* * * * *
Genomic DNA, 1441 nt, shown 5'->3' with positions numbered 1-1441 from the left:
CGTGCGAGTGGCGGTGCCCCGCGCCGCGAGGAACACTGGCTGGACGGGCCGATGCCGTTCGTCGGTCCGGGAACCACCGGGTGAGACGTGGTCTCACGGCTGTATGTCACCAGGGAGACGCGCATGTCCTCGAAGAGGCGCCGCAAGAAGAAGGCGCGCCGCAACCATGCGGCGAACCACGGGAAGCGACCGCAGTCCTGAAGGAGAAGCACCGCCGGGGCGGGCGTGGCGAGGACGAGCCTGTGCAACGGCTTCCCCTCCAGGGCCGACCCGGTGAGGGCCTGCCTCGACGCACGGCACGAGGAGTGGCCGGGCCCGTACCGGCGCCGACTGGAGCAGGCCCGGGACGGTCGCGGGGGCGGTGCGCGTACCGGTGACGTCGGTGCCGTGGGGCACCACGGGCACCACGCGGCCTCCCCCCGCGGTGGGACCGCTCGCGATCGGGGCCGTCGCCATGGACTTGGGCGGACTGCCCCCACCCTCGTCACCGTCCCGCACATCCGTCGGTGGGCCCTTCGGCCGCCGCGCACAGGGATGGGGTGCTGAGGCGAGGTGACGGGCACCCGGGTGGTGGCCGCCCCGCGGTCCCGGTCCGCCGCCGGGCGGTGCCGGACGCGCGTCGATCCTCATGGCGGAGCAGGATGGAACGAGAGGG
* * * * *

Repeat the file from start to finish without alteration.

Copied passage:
Genomic DNA, 1441 nt, shown 5'->3' with positions numbered 1-1441 from the left:
CGTGCGAGTGGCGGTGCCCCGCGCCGCGAGGAACACTGGCTGGACGGGCCGATGCCGTTCGTCGGTCCGGGAACCACCGGGTGAGACGTGGTCTCACGGCTGTATGTCACCAGGGAGACGCGCATGTCCTCGAAGAGGCGCCGCAAGAAGAAGGCGCGCCGCAACCATGCGGCGAACCACGGGAAGCGACCGCAGTCCTGAAGGAGAAGCACCGCCGGGGCGGGCGTGGCGAGGACGAGCCTGTGCAACGGCTTCCCCTCCAGGGCCGACCCGGTGAGGGCCTGCCTCGACGCACGGCACGAGGAGTGGCCGGGCCCGTACCGGCGCCGACTGGAGCAGGCCCGGGACGGTCGCGGGGGCGGTGCGCGTACCGGTGACGTCGGTGCCGTGGGGCACCACGGGCACCACGCGGCCTCCCCCCGCGGTGGGACCGCTCGCGATCGGGGCCGTCGCCATGGACTTGGGCGGACTGCCCCCACCCTCGTCACCGTCCCGCACATCCGTCGGTGGGCCCTTCGGCCGCCGCGCACAGGGATGGGGTGCTGAGGCGAGGTGACGGGCACCCGGGTGGTGGCCGCCCCGCGGTCCCGGTCCGCCGCCGGGCGGTGCCGGACGCGCGTCGATCCTCATGGCGGAGCAGGATGGAACGAGAGGG